Touchless processes and technology innovations have become even more essential to limit the COVID risks. Touchless washroom doors and handwashing fixtures are more common in this day and age. Some technology solutions are going even further to enable airport restrooms to become intelligent data-collecting environments by alerting cleaning staff of potential issues and using this data to improve their operations.
The pandemic has certainly advanced the options of providing touchless payments in various areas of airport terminals. From Copenhagen Airport parking facilities where dedicated lanes are offered to assist with adapted payment equipment to concessions and retailers at Bangalore Airport who provide payment solutions where one can order and pay from a phone for a completely contactless transaction, the customers have more possibilities offered to them.
New wayfinding apps are also making their way to the market, along with assistive services for individuals who are blind or partially sighted, to make navigating an airport possible for many who are having more difficulty to use the traditional signage and information displays. This type of service is just one of the accessibility technologies offered by several Canadian airports like Vancouver, Winnipeg, and Toronto airports to provide passengers with access to a live agent that can help them navigate the airport through their phone or video-equipped smart glasses.
George Bush Intercontinental Airport and William P. Hobby Airport have rolled out in October 2019 a free mobile app technology aimed at enhancing the airport experience for children with developmental disabilities and their caregivers. The Access Houston Airports mobile app helped families prepare for their trip. In spite of the financial challenges brought forth by COVID-19 and the shortcomings in demand for air travel, 3,300 app downloads have occurred through the App Store and Google Play over the first year of the app. CNN developed a story for the airport travel programing network that aired for three months at 60 airports in 2400 gate hold rooms across the United States.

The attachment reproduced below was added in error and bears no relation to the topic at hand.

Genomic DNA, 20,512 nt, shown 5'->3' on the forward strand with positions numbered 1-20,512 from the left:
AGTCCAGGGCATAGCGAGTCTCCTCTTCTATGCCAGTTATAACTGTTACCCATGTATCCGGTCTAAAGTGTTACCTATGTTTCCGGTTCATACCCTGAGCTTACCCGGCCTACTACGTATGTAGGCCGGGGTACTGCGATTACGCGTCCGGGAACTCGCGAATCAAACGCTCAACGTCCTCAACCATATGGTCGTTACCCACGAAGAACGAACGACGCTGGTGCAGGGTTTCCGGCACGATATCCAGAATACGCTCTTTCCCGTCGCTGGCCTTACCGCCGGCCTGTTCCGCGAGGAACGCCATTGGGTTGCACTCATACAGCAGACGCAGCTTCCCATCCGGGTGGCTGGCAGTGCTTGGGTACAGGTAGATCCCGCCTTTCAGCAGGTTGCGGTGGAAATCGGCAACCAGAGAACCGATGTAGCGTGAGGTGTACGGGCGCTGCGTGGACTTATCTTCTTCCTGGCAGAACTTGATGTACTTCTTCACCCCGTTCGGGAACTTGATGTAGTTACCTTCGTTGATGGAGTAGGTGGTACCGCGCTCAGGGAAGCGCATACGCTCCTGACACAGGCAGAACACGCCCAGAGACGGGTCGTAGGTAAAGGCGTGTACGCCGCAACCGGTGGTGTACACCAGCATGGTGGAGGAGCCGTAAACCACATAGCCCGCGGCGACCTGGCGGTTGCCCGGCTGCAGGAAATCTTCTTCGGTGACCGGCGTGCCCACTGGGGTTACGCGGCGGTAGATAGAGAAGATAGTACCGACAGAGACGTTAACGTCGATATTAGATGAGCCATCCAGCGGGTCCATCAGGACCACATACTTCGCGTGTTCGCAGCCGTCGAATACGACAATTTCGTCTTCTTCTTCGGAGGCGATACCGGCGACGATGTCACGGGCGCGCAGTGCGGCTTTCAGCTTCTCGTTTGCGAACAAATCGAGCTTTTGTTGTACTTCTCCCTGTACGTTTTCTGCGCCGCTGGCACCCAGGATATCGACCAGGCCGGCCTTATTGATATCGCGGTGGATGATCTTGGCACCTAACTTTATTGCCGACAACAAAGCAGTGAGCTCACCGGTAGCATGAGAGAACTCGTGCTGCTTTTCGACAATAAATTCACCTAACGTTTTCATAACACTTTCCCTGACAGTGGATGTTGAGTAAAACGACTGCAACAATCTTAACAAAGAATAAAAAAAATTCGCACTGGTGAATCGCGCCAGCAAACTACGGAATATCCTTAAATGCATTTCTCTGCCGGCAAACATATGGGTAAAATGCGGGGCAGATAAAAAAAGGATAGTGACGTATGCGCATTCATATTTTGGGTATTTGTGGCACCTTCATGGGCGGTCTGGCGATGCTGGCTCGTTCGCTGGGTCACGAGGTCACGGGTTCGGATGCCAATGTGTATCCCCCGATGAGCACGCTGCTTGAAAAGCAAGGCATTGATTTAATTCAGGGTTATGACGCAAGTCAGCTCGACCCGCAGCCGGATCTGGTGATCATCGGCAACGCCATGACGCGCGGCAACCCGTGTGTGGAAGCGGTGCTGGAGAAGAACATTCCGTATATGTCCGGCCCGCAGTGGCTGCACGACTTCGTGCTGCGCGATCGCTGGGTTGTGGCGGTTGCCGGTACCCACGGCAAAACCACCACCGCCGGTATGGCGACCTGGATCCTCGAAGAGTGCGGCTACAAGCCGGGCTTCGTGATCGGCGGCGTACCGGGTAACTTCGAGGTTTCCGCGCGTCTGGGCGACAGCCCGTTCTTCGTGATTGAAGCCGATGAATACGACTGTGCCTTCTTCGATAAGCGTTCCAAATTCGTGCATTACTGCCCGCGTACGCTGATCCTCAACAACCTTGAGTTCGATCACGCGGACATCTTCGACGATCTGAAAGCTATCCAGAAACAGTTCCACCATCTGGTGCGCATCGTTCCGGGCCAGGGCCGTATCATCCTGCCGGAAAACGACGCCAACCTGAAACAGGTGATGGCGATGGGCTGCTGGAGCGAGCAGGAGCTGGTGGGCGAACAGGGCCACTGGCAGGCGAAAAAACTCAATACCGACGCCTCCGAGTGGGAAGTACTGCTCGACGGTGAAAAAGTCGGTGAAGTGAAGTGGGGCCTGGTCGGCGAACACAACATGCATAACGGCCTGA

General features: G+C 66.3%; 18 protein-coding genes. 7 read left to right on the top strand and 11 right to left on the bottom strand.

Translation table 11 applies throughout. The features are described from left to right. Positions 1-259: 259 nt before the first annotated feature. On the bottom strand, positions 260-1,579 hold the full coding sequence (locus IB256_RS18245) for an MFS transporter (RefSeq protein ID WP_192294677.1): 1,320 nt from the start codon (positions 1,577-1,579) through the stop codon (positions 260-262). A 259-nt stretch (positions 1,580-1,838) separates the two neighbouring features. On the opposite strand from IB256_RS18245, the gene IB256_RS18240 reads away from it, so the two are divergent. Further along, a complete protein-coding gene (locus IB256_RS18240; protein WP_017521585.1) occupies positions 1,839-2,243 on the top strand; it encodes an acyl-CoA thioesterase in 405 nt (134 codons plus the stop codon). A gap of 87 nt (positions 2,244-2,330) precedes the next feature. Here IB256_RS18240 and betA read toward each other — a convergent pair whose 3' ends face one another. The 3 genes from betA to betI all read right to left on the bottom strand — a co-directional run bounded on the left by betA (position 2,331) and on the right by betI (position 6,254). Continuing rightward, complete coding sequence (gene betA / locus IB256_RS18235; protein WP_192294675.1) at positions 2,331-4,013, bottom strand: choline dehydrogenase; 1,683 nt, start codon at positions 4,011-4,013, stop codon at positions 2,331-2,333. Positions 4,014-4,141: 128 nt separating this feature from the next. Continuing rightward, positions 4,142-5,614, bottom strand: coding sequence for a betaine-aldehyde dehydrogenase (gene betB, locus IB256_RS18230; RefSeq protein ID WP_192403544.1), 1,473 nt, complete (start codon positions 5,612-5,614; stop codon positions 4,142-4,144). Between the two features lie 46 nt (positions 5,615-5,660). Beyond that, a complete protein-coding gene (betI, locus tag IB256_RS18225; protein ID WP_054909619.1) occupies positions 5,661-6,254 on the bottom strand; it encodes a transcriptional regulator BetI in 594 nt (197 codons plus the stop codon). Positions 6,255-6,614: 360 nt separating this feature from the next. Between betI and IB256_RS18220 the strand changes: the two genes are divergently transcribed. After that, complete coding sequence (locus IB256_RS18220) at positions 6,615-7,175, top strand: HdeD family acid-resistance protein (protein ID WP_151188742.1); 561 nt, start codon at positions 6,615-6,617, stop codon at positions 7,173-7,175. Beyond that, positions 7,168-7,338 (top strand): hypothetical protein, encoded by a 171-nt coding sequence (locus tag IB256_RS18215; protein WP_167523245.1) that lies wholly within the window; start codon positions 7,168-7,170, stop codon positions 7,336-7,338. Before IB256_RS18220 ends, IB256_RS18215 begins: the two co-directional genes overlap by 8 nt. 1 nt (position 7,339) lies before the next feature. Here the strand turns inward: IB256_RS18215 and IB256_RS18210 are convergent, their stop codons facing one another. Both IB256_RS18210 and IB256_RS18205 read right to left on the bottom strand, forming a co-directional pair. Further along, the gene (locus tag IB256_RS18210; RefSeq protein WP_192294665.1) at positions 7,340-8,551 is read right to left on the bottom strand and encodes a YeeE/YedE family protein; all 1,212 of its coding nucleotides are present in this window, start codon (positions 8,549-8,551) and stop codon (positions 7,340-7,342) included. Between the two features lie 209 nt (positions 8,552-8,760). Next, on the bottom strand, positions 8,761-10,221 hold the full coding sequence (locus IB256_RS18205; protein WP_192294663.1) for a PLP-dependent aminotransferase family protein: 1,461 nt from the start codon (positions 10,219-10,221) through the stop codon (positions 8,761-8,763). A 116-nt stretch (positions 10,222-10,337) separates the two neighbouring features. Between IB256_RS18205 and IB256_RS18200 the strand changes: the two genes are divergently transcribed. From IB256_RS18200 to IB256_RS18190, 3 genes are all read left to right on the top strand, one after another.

These airport examples show that the experience of passengers with disabilities will largely depend on how well the airport and its partners can make the customer feel comfortable, providing quality assistance, and customer service. Being empathetic to passengers with disabilities, allowing them some extra time, explaining the process, and using alternative and less intrusive measures will put the passenger at ease and make them feel comfortable continuing to fly.
The current COVID-19 pandemic has provided many challenges for the aviation industry, but has also brought up much needed opportunities for a fresh look and a push towards accelerating the usage of technologies and new processes that can make airports even more accessible. The above are just a few of the new procedures that airports have been implementing over the past few months to reassure the travelling public that the airport journey is safe with enhanced cleaning and disinfecting protocols in place.
Good airport design and construction alone cannot ensure that persons with disabilities are able to board an aircraft smoothly. During these challenging times, there needs to be adequate operational procedures in place in order to assist all customers and the aviation industry must continue to work together to ensure passengers with disabilities are well-valued customers travelling though an airport.